Northern composure

Pub date August 15, 2006
WriterAri Messer
SectionMusicSectionMusic Features

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Four years ago, a high school junior named Britney Gallivan managed to fold a piece of paper in half 12 times, surpassing the eight-fold limit with a 4,000-foot-long piece of special toilet paper. For this girl, origami became more than paper frogs, cootie catchers, and hope-giving cranes. But those cranes are still essential. The four sprightly members of Shapes and Sizes do a lot of musical origami and showy unfolding on their self-titled debut. They make cranes with at least two heads, constantly pulling in multiple directions: toward fairy tales and woodsy rock, unexpected bursts and clap-along accents.
Shapes and Sizes fit on the energetic Asthmatic Kitty roster, but I wouldn’t have expected it. Neither did the band. “We sent out around 50 demos, and three or four labels responded. Asthmatic Kitty got back to us quickly and were excited,” said vocalist-guitarist Rory Seydel and vocalist-keyboardist Caila Thompson-Hannant, speaking at the same time on a conference call from Victoria, British Columbia.
“It took a while, though, to get to where we are now with them,” Seydel added. “We met up with the heads of the label while we were on tour, and they agreed to produce the album.”
“The whole process took a year,” Thompson-Hannant chimed in.
The full-length is the demo, unchanged. Some of the songs had been living in their heads for years. Old high school friends, Thompson-Hannant and Seydel wrote the first Shapes and Sizes ditties when they were only 18. “It’s a long departure. I think we’ve grown up a little,” laughed Seydel, who just turned 22.
When they headed into Victoria’s Lucky Mouse Studios — also home to Frog Eyes — Shapes and Sizes planned on recording a seven-song EP. But, said Thompson-Hannant, they decided to “really go to town,” laying down some tunes that they’d never even practiced and adding a cavalcade of other instruments, from saxophones to vibraphones, trumpets to violas. With the help of Frog Eyes engineer Tolan McNeil, they achieved a panoramic sound.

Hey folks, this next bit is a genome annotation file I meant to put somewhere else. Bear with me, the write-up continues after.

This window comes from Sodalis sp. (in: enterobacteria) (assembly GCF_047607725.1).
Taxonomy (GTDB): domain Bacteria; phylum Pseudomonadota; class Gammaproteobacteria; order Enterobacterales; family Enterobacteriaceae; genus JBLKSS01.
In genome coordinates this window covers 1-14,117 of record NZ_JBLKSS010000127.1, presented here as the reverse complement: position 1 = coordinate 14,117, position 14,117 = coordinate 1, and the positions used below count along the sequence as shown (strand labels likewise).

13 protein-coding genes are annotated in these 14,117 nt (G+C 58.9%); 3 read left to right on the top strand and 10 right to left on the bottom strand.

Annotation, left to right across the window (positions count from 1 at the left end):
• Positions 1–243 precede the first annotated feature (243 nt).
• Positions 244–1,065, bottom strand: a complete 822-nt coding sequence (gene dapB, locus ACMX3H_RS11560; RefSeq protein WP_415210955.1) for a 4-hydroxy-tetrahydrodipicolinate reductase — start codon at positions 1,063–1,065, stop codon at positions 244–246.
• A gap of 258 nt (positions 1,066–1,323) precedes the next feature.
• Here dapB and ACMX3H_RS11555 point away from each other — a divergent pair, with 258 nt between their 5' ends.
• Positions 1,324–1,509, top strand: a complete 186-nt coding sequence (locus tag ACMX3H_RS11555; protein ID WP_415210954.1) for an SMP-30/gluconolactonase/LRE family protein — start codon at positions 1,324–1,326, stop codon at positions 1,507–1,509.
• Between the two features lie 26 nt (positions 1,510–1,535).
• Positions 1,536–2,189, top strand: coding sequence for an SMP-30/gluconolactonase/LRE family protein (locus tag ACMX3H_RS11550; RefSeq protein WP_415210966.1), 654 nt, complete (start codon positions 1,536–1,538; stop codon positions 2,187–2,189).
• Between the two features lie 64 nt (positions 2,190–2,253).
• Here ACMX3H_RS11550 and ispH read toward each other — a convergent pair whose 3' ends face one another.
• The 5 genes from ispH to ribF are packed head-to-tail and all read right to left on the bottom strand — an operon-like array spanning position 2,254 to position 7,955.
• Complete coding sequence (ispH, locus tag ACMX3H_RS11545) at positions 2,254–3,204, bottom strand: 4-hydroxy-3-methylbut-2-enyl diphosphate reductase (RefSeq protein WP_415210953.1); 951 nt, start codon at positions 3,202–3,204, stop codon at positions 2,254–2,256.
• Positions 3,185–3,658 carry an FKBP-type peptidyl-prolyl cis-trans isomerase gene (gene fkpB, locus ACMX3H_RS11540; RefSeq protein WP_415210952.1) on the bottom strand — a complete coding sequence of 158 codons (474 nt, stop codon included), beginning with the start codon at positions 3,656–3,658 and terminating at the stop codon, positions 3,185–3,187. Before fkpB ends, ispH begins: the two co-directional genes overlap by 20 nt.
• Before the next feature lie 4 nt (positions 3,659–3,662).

They will not be touring with a horn section, said Seydel, but that’s fine, since they can just turn up their guitars “really loud.”
He’s only half kidding. Their show tunes–influenced melodies are designed to expand in the live environment, a giddy indie-rock cabaret. The youthful duo cuts, collages, and boldly displays myriad shapes of stories and sizes of sounds, as drummer Jon Crellin and bassist Nathan Gage add rhythmic color to this melodic union. Because they play almost exclusively originals (save for a cover of the Magnetic Fields’ “Come Back from San Francisco” last Valentine’s Day), their songs continue to morph in front of their eyes and they are constantly working on new material.
“It seems like the songs are always changing,” said Thompson-Hannant with the same sense of awe that lifts her singing. “I’ve come undone … another wire linked up to my heart,” she croons on “Northern Lights.” Seydel joins this dramatic unraveling on the Pavement-influenced “Rory’s Bleeding,” singing a cappella at the start: “Why is Rory bleeding?/ Placed between black and white/ Phew, I was dreaming/ I couldn’t see his eyes.”
Shapes and Sizes inhabit a delightfully brisk and very bright way-Northern version of Architecture in Helsinki’s Australia. A deeply collective energy is present on both bands’ debuts, but it’s only in hearing Architecture’s greatest achievement, In Case We Die (Bar/None, 2005), that their earlier efforts appear as the treasure maps that they are, diagrams on origami paper about to become 3-D unicorns. It’s a sure bet that Shapes and Sizes too will continue to expand. Inside their paper cranes are the scribbled notes of castaways happily ignoring borders and ready to hitch a ride. SFBG
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